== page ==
By Grayson Cannon

Phillips-Ingrum-Headshots-15_finalThere are many timely steps involved in receiving your rightful benefits after a divorce.

When your divorce decree grants you a portion of a former spouse’s retirement benefits, you should be aware that there are certain time constraints on taking action to get those benefits transferred.

Delays cost money and, in some cases, could prevent you from receiving all or a portion of your benefits.

When you are granted a share of most types of 401(k)s or pension plans in a divorce, the law requires that a certain type of court order called a Qualified Domestic Relations Order (QDRO) be prepared, signed by the Court and approved by the retirement plan before you receive anything. Getting a QDRO approved can be a tedious and lengthy process, so it’s best to get started on it soon after the divorce.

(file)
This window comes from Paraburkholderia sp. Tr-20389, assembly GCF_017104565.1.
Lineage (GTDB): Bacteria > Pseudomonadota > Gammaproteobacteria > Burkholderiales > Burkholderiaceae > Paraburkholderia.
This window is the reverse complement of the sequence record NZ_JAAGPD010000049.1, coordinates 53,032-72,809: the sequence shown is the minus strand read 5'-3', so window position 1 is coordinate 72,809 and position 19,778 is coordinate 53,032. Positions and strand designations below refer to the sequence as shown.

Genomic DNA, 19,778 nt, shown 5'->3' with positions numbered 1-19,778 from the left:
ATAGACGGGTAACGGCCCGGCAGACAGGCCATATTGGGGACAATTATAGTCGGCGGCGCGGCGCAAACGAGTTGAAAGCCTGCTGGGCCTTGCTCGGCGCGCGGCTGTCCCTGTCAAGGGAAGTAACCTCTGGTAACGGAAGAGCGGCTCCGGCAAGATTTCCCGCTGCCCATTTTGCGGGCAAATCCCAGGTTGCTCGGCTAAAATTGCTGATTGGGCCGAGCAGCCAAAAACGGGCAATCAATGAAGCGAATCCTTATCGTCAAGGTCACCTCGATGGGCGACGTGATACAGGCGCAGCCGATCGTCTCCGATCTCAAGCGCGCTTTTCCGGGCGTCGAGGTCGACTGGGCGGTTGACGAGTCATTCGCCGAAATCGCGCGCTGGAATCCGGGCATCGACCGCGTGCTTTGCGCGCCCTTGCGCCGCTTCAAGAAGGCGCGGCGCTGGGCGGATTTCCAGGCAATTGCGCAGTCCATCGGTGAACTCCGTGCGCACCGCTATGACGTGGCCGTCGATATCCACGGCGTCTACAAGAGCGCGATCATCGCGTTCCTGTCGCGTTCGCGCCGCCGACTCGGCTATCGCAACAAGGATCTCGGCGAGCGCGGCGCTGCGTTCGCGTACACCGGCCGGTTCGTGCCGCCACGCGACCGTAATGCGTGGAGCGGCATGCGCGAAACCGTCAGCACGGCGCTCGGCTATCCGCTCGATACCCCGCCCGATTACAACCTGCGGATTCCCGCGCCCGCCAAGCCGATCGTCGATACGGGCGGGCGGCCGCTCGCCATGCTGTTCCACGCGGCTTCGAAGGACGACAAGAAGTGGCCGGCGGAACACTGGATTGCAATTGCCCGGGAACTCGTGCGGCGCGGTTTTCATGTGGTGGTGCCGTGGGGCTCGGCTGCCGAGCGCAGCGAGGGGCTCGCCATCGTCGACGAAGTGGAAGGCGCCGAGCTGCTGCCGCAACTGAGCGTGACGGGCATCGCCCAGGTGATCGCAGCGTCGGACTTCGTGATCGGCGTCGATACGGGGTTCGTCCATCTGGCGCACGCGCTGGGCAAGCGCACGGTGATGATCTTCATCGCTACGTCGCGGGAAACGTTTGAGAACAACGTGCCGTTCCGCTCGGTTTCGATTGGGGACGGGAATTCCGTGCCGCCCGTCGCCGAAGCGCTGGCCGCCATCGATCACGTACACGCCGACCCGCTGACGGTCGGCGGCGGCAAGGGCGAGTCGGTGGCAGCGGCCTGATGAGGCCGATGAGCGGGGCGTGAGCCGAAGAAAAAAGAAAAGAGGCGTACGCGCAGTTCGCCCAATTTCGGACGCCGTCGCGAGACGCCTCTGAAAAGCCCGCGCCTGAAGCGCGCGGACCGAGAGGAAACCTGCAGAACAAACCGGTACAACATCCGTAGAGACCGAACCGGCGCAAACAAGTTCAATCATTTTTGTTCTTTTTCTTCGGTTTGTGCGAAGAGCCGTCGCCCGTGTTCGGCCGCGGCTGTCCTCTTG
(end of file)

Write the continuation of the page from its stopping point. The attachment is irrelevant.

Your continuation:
To make matters more difficult, failing to assert your right to the retirement by filing a QDRO or putting the retirement plan on notice in a timely fashion, can, in some cases, affect your rights to receive certain types of benefits associated with the retirement plan. It can even negatively affect how much you receive if an economic downturn causes losses in the plan in the meantime. Don’t just give up if your divorce attorney does not prepare QDROs and you don’t know where to turn. Call us, and we can help you. Even if your divorce was a long time ago, we may still be able to get you some benefit from the plan. If you never submit a QDRO, you’ll never get anything at all.